Fall protection anchor points are an important part of a personal fall protection system. The purpose of installing roof anchor points is to safely connect lifelines and lanyards to prevent workers from fall hazards. Sometimes there is confusion about anchor points for fall protection and roof anchor testing requirements for OSHA compliance.
Specifically, considerations include anchorage design, how often roof anchors need testing, to what load, and who can do the testing. It is also important to comply with OSHA roof anchor fall protection requirements. We’ll provide information about these confusions and considerations regarding roof anchors and roof anchor testing requirements below.
Let’s begin with defining what a fall protection anchor point is before we go into fall protection anchor point requirements.
What Is a Fall Protection Anchor?
A fall protection anchor for work at heights is a secure attachment to attach lanyards, lifelines, or other forms of tie-off to a body harness for fall arrest or fall restraint purposes.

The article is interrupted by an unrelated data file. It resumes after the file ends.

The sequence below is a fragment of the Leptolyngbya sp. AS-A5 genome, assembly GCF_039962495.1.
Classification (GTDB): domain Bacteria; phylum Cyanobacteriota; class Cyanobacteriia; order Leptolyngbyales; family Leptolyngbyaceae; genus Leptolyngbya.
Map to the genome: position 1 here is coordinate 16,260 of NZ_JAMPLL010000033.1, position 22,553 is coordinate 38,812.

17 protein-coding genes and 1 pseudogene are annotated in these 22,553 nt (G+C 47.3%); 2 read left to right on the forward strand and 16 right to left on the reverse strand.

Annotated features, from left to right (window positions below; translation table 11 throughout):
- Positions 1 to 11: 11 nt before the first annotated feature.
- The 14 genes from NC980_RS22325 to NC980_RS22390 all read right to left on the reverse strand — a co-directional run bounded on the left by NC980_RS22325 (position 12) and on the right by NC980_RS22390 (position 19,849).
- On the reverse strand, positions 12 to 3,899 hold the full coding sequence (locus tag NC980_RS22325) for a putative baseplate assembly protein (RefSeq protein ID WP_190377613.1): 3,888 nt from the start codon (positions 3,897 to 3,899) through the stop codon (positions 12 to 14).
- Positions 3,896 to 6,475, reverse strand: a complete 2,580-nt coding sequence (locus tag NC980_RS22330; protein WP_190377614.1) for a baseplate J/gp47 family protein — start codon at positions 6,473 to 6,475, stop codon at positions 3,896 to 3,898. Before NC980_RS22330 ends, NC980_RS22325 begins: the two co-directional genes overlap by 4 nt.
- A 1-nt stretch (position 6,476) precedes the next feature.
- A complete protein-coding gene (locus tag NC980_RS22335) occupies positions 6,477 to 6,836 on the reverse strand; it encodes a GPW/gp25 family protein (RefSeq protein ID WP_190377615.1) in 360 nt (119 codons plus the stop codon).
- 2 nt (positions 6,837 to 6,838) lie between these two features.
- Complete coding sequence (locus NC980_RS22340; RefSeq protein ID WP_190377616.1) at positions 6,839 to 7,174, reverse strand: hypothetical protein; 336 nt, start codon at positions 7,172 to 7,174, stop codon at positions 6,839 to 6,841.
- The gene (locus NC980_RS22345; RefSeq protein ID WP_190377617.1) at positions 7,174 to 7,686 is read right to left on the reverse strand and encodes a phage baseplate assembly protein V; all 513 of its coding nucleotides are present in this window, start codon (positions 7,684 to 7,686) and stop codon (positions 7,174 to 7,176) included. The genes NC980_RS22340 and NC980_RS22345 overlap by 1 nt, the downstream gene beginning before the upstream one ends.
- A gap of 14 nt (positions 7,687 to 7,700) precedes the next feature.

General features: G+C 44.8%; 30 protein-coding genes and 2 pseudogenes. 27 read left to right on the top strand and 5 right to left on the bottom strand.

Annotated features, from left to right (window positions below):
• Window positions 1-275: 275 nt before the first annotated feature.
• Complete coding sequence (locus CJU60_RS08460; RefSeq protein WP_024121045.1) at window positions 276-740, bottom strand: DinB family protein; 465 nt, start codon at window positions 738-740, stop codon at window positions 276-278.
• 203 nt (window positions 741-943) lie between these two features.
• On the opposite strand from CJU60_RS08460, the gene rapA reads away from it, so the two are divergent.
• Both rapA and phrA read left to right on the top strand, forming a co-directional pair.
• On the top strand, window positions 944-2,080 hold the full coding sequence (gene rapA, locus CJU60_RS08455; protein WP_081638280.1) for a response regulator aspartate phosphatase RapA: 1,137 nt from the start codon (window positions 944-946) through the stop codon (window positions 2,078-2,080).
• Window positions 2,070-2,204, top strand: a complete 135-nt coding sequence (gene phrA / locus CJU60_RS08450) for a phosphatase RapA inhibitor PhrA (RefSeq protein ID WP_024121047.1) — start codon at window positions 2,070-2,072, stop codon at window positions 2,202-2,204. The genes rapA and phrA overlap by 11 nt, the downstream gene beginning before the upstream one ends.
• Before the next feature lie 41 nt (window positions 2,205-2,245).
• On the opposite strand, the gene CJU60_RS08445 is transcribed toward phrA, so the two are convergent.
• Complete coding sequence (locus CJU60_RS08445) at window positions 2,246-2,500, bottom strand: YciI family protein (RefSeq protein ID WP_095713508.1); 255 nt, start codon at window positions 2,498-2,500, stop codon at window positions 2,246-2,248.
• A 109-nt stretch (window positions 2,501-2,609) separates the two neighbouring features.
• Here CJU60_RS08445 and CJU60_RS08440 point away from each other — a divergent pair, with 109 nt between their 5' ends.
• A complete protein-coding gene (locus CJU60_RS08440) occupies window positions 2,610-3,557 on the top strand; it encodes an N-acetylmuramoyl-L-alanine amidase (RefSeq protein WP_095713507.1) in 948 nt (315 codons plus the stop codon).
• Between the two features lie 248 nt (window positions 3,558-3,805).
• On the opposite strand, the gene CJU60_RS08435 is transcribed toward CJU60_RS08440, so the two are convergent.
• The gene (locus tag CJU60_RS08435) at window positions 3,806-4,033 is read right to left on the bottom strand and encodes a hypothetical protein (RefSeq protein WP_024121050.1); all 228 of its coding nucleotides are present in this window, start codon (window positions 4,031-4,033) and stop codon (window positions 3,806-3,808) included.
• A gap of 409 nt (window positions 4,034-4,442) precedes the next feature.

Further, window washers or other maintenance workers may use roof anchors. As such, roof anchors can involve a D-ring connection or a complete lifeline system.
Components of a roof anchor must have a design strength that equals or exceeds the required strength. The strength of a roof anchor depends on several factors which include the anchor’s design and condition of the anchor. Another factor involves the orientation of the anchor relative to the loading direction. It also matters how the roof anchor connects to the supporting structure.
OSHA Roof Anchor Fall Protection Requirements:
To What Load?
According to OSHA general industry standard 1910.140(c)(13), anchorages must be “capable of supporting at least 5,000 pounds (22.2 kN) per employee attached; or designed, installed, and used, under the supervision of a qualified person, as part of a complete personal fall protection system that maintains a safety factor of at least two.”
Notice a fall protection anchor must be able to support a load of 5,000 pounds. The appropriate installation of the roof anchor is critical for the ability of the anchor to withstand the load. EDGE FP offers turnkey installations. If you prefer to leave the details and concerns of installation to us, we can send our team of professional installers directly to your job site or facility.